This Website and the Sub Sites attached to it use cookies. For details please click here. By continuing to use this Website or any Sub Sites, you are consenting to the use of these cookies. You can switch off cookies at any time using your browser settings but if you do, this may affect your user experience.
Please wait...
Sutton-on-Hull Cricket Club
East Hulls Friendliest Cricket Club
The Sutton on Hull cricket Club was formed prior to 1872 when W.G.Grace was in his prime and when the game was played with 22 per side and being a special village social event. The pitch was in a field east of St. James's Church known as Church Mount and very little is known of this period but a photograph remains today of the annual cricket match V the twenty two in 1893.

The Club continued on after the 1st World War the centre based on Church Mount close to the Duke of York Pub which must have been a focus for after game chatter. The Club had new facilities between the Wars the newly built Barbara Robson playing fields along side the Hull to Hornsea railway line. The sides travelled to away games on bikes and cricket was played against local Hull sides and village sides such as Cowden, Swine, Wawne, Hatfield, Hedon and Catwick. I am sure the side must have travelled on the train when necessary.

The Club was very strong after the 2nd World War and the local village lads played a big part in the history of the Sutton Cricket Club when they made the bold decision to split from the football team and seek out their own playing arena. Doctor Cummings had a field used for grazing sheep at the rear of Netherhall and he offered to lease this to the Club for £25.00 per year. This proved a massive project for the members at the time and the players of today owe so much to the foresight of these cricketers. The ground came to fruition after 3 or 4 years of hard toil, plant and machinery, joiners and helpers of all sorts created an excellent setting to play cricket. The famous tale of the time was the building of the Cricket Pavilion, the laying of the square and the removal of an enormous oak tree right where the square exists today, the hole in the field was a sight to see. Sheep kept the outfield in trim and what a joy was the approach to the ground through the scenic grounds of Netherhall. The changing rooms and tea rooms where officially opened by Norman Yardley of Yorkshire and England and the whole village turned out for this proud day in the club's history.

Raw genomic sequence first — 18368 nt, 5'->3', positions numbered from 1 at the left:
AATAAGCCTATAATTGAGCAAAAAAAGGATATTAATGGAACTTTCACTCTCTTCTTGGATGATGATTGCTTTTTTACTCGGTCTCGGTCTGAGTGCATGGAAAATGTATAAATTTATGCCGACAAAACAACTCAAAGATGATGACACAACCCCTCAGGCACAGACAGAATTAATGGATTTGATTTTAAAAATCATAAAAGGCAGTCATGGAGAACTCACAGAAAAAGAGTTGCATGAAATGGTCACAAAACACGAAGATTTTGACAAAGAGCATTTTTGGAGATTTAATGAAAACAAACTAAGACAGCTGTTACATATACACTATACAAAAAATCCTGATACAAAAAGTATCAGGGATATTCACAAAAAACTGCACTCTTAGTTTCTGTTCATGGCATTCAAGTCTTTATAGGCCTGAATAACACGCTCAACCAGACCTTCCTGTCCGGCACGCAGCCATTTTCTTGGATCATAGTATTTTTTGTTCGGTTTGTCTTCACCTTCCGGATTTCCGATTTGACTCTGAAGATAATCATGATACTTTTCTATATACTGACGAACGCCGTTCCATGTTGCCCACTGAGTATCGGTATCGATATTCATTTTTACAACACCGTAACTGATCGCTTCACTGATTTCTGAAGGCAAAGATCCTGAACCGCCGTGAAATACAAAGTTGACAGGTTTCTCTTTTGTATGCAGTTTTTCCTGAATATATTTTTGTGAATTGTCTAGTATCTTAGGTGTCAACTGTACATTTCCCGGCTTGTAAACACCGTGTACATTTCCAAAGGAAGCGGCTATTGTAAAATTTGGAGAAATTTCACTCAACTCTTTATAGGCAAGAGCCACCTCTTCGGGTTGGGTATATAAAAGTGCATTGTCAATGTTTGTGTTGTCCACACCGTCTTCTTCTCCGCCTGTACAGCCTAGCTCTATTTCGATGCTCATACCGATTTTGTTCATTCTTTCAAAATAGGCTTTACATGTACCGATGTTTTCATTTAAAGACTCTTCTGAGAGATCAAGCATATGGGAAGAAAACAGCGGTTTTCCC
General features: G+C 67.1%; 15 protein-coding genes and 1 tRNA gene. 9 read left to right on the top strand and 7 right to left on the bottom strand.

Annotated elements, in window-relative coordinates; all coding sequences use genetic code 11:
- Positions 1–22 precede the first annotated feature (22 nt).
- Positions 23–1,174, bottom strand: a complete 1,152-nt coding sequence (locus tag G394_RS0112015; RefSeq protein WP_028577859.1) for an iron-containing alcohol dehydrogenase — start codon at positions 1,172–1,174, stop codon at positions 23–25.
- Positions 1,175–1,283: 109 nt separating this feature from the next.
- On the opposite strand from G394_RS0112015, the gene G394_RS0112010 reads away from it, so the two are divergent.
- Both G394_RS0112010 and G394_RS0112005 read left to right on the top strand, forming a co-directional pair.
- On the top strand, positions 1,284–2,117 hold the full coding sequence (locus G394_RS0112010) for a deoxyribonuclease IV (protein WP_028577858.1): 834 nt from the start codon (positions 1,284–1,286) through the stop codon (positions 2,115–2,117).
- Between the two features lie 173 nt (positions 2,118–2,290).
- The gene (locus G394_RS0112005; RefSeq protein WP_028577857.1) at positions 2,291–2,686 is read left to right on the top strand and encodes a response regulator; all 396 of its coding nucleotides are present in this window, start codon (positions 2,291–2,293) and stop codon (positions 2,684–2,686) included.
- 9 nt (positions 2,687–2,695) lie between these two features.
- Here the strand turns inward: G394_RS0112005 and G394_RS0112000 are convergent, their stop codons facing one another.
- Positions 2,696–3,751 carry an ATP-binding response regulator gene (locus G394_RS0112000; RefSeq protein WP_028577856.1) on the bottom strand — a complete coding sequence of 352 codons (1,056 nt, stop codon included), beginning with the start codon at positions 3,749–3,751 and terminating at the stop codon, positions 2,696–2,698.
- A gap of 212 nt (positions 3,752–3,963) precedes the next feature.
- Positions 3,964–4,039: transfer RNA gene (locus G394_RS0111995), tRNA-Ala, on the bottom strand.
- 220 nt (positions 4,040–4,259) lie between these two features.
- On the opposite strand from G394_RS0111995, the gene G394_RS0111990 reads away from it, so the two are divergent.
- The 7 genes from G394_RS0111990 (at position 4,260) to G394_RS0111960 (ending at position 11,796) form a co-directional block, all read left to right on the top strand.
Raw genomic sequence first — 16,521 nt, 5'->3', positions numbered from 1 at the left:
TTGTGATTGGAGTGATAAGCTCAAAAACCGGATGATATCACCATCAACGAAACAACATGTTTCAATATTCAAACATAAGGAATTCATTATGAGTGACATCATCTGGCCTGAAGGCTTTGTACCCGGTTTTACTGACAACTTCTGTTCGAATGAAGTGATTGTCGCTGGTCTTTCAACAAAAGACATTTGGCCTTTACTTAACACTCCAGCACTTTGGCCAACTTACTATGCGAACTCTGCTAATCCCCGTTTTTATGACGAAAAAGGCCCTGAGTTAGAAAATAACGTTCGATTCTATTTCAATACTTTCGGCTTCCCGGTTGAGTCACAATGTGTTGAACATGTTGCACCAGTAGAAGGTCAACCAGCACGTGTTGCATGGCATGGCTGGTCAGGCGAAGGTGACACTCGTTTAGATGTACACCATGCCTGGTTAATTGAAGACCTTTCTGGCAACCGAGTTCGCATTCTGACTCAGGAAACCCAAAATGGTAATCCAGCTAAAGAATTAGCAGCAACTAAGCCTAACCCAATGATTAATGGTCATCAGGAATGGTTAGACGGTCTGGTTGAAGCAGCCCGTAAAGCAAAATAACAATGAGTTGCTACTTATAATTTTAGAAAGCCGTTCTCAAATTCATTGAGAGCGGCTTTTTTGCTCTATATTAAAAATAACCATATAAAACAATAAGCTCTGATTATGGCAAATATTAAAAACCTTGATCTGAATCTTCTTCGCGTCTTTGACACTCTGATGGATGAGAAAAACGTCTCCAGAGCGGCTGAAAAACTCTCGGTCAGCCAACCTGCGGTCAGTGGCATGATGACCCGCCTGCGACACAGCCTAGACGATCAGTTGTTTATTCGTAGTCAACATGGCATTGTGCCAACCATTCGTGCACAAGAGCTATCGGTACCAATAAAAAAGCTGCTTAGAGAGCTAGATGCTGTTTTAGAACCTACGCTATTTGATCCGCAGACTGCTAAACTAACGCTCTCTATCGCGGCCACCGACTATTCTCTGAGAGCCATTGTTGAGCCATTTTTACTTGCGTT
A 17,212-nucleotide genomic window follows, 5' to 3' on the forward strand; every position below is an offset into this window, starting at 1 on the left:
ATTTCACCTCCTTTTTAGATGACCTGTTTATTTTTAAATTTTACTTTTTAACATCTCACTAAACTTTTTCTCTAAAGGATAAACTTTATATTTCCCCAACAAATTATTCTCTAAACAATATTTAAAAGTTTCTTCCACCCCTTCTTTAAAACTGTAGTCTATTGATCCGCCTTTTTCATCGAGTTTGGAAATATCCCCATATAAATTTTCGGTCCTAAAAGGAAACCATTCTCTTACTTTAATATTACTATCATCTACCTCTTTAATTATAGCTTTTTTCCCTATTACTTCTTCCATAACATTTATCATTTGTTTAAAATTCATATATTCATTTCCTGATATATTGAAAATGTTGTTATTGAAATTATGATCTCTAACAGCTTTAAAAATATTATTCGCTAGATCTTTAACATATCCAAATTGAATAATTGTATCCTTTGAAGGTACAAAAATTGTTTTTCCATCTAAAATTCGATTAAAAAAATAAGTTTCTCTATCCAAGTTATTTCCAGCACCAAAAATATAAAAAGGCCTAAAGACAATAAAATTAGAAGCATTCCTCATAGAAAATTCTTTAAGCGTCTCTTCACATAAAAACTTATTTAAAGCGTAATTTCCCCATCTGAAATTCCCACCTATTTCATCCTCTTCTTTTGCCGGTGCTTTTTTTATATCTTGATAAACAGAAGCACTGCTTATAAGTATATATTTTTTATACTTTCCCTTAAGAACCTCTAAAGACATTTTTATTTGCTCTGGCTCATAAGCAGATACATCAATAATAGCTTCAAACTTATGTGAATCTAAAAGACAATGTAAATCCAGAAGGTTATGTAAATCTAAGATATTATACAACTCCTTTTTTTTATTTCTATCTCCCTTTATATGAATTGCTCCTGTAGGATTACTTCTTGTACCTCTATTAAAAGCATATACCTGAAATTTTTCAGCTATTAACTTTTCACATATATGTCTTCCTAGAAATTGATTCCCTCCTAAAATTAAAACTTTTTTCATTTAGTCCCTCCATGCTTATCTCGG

In 1963 the Club purchased the ground outright for £450 and are still the proud owners of the site. An additional Clubhouse has been located on the site after some hard work throughout the 1960's.This building was opened with Sutton playing a side from East Yorkshire and photo's exist today. The members have worked hard to maintain these facilities and still flourish today after such a long and traditional history. 

Many hundreds of people have been involved over the years and below are just a few who have added to history of the Club:
Names from before the 1st World War include Latimer and James Calvert the Blacksmith's and Hakeney and Rodmell. The 1930's side was full of village people and the bold people from the 1950's included Blanshard, Sewell, Harrison, Blagg, Found, Baldwin, Buxton. The ground has been maintained by the Blagg brothers, Thompson, Williams, and since 2000 the Club has been very organised under club captain Burden, Chairman Taylor, and under Ashdown and Petfield, youth development is well under way.

In 1935 J.H.Blagg took 10 for 17 (still a club record) and the 1st ever century by a Club member came in 1963 the Reverend Hawthorn scoring 100 notout, the members celebrated in the Duke of York and it was mentioned in his sermon the next day. The 1st century by a second team player was D.Buxton.

In the England World Cup year 1966 Buzza scored the highest ever individual score 138 at Hornsea.

Mike Bore played as a teenager at Sutton and went on to play first class cricket for Yorkshire and Nottinghamshire.

League Championships came in 1983, 2003 and 2002 for the 2nd X1.

The Club has had so many voluntary helpers Buckton, Curtis, Thacker, Heckford and Buxton are just a few who have given their time and the Blagg brothers have continued on from their father and grandfather. 

by Keith Blagg